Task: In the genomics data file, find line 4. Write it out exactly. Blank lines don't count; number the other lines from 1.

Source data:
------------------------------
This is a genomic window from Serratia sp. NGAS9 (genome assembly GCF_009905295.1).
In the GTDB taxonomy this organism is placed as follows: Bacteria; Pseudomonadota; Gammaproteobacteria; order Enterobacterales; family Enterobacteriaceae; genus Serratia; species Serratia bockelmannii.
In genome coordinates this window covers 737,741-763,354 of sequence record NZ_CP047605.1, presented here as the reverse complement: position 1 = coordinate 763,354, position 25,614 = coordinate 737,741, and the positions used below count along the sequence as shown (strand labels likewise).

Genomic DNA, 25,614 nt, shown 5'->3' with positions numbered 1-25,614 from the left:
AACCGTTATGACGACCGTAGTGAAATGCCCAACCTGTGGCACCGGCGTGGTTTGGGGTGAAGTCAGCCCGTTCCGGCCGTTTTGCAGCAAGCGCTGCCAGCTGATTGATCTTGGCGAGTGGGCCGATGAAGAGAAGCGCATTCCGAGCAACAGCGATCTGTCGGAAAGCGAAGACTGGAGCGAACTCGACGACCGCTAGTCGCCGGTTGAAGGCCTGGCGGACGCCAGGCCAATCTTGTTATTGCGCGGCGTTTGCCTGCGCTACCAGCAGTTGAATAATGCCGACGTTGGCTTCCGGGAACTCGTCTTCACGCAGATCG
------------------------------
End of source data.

Genomic DNA, 25,614 nt, shown 5'->3' with positions numbered 1-25,614 from the left: